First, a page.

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Spank On: Florida Court Says One Smack Isn’t Child Abuse, But No Limit Set

| September 19, 2011

In Florida, some forms of violence toward children remain legal.

It was a Thursday evening last February. K.C., 14 years old, was being disagreeable around dinner time. Her father called her defiant. She described herself as merely sarcastic. As she continued to talk back, her father had her stand up. He grabbed her arm and spanked her once on her butt. The girl didn’t notice marks left on her butt, though there were marks on her arm. She called her older sister, who called her mother, who called the police.

The parents of the 14 year old are divorced. The ex-wife filed an injunction against her ex-husband, charging domestic violence. Circuit Judge Karen Gievers of Tallahassee granted it, saying state law doesn’t make exceptions for parental discipline in case of domestic violence. State law defines domestic violence as meaning “any assault, aggravated assault, battery, aggravated battery, sexual assault, sexual battery, stalking, aggravated stalking, kidnapping, false imprisonment, or any criminal offense resulting in physical injury or death of one family or household member by another family or household member.”

The question was whether a single-smack spanking fit any of those definitions. Last week, a three-judge panel of the First District Court of Appeal in Tallahassee said no. Common law, the court ruled, recognizes a parent’s right to discipline his or her child in a “reasonable manner,” while corporal punishment “by a parent or legal custodian for disciplinary purposes does not in itself constitute abuse when it does not result in harm to the child.” One smack did not amount to abuse, the court ruled. But it left unsaid what would amount to abuse.

The court relied mostly on a 2002 precedent, a unanimous decision by the Florida Supreme Court, which found that parental rights did not have “absolute immunity” from charge abuse charges, but that a line could be drawn against child abuse charges as long as the force used was “reasonable” or “non-excessive.” In that case, a man was charged with aggravated child abuse by repeatedly hitting his girlfriend’s 8-year-old child with a belt. The court found the violence excessive, and the man’s conviction on a felony abuse charge was upheld.


“Courts and legislative bodies have repeatedly recognized the difficulty in delineating a precise line between permissible corporal punishment and prohibited child abuse,” the court said in 2002. “However, we conclude that this difficult task is principally a legislative function,better left to the Legislature. As the Fourth District has previously observed: ‘Cases like this should stand as a warning to those, parents and others alike, who quickly turn to corporal punishment as a solution to child discipline problems. It is apparent that there is a serious risk of ‘going too far’ every time physical punishment is administered.’”

“In the case under review, however,” the appeal court ruled regarding the February incident, “looking at the facts most favorable to K.C., we conclude that, as a matter of law, the father’s conduct constituted reasonable parental discipline and not domestic violence.”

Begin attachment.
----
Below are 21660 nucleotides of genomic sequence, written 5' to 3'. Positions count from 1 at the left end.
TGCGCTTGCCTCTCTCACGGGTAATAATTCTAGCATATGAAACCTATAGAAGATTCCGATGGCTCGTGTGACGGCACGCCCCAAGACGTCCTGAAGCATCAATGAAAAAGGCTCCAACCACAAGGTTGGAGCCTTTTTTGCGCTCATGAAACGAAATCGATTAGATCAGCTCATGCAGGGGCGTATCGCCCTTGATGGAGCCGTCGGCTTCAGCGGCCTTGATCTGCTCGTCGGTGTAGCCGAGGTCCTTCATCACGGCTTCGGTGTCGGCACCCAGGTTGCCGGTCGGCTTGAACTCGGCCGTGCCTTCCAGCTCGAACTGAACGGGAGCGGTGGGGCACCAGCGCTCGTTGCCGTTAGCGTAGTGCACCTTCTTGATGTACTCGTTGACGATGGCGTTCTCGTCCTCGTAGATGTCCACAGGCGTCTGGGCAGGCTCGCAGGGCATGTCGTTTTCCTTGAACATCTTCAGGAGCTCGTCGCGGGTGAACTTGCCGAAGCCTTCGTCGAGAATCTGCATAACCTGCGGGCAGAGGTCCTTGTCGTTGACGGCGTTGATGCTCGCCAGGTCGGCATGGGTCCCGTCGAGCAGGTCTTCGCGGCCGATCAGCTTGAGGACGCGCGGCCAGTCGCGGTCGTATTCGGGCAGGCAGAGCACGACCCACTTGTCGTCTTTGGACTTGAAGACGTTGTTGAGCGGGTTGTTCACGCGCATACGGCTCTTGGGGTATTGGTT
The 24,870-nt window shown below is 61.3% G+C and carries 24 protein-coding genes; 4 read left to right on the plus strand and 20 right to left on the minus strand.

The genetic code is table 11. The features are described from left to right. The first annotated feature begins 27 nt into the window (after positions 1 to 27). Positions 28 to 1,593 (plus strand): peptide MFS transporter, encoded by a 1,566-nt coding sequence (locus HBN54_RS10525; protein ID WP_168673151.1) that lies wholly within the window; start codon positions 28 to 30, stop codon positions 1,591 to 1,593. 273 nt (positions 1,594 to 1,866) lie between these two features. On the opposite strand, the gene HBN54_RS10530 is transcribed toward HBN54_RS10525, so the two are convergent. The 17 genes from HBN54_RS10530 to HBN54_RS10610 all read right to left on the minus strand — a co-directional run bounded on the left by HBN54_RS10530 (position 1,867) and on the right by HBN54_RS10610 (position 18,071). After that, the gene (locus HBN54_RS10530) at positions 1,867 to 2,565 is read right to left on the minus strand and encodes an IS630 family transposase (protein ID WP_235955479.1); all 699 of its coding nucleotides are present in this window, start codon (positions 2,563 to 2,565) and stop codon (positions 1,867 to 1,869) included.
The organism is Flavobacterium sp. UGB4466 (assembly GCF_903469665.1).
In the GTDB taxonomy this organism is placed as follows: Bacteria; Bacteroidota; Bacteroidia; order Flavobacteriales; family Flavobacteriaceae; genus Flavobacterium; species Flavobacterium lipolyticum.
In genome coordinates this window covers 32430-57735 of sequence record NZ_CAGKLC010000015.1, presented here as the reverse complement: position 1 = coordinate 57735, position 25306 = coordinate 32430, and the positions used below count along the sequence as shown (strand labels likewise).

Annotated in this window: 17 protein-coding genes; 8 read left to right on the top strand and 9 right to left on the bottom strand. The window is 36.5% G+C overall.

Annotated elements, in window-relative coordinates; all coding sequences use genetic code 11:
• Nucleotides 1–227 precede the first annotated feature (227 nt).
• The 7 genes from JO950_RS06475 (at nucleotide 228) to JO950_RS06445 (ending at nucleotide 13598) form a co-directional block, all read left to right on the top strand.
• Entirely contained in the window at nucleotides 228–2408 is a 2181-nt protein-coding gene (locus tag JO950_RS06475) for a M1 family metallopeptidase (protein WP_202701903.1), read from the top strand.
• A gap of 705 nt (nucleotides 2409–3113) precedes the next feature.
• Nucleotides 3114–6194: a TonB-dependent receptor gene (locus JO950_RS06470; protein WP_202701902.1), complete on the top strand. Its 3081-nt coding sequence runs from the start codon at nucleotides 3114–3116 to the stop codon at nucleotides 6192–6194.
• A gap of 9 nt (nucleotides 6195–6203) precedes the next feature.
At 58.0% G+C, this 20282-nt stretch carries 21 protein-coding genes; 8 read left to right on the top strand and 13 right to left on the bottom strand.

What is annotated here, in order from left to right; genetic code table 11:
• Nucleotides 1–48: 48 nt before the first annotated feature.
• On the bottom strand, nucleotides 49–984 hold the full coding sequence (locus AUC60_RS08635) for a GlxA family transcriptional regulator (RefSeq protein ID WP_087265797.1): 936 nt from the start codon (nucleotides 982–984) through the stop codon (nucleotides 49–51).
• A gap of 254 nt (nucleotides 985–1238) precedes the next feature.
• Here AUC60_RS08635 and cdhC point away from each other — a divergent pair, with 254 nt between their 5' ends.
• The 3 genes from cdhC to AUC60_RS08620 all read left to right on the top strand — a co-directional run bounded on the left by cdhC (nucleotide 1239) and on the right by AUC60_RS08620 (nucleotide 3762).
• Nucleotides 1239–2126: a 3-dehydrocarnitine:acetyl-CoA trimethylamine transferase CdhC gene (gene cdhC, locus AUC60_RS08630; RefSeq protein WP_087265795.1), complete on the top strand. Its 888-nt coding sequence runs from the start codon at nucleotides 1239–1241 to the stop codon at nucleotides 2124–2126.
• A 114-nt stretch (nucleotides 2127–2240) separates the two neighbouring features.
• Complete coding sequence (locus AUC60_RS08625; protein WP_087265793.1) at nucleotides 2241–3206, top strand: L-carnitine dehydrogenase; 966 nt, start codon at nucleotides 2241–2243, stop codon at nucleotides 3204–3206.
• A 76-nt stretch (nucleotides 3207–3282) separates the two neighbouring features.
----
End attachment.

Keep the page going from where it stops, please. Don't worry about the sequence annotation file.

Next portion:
The court did not make a distinction in the ages of victims being spanked. Studies have been divided on spanking, with some finding that spanking led children to be more antisocial, to lie, to cheat and to bully other children more, while others found that children would get in fewer fights. Researchers have routinely found that up to 90 percent of parents spanked their children at least occasionally, but pediatricians have cautioned against spanking children younger than 2 or spanking adolescents, in whom spanking could lead to aggression and dysfunction.

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8 Responses for “Spank On: Florida Court Says One Smack Isn’t Child Abuse, But No Limit Set”

  1. nina says:

    I think our country has gone too far in criminalizing parental discipline. Parents whose rebellious children threaten them with calling the police, can no longer discipline effectively. Occasionally it’s necessary to spank, and nothing else will work for some children. We are raising a generation of kids who don’t have respect for authority in school or at home, and it should be criminal to allow kids to grow up this way. Kids discover early on in our permissive society, that it’s OK to talk back to their parents or teachers. A kid needs to be told ‘No’. and there has to be consequences for disobedience and disrespect. These same children will grow into disrespectful, self-centered adults. How will they learn to obey laws if as kids they were taught there is no painful consequence for disobedience and rebellion? I think it’s cruel to raise children without discipline.

    • Pete V says:

      Physical abuse never gets goods results. I have 6 children and have never had to physically hit my kids to be obedient. I have had a great relationship with my kids, not perfect but still good. As all children do, the misbehave and when they did, and this is where most parents fail, you must address the first time it happens. You must pull the child to the side and speak to them firmly. Ask the child questions to see if the understand. Kids will respond to your words more so than spanking. After a while spanking get them knumb and they just dont feel physical pain, just emotional. If you as a parent allowed them to be disobedient at home, than you have yourself to blame when the do it in public.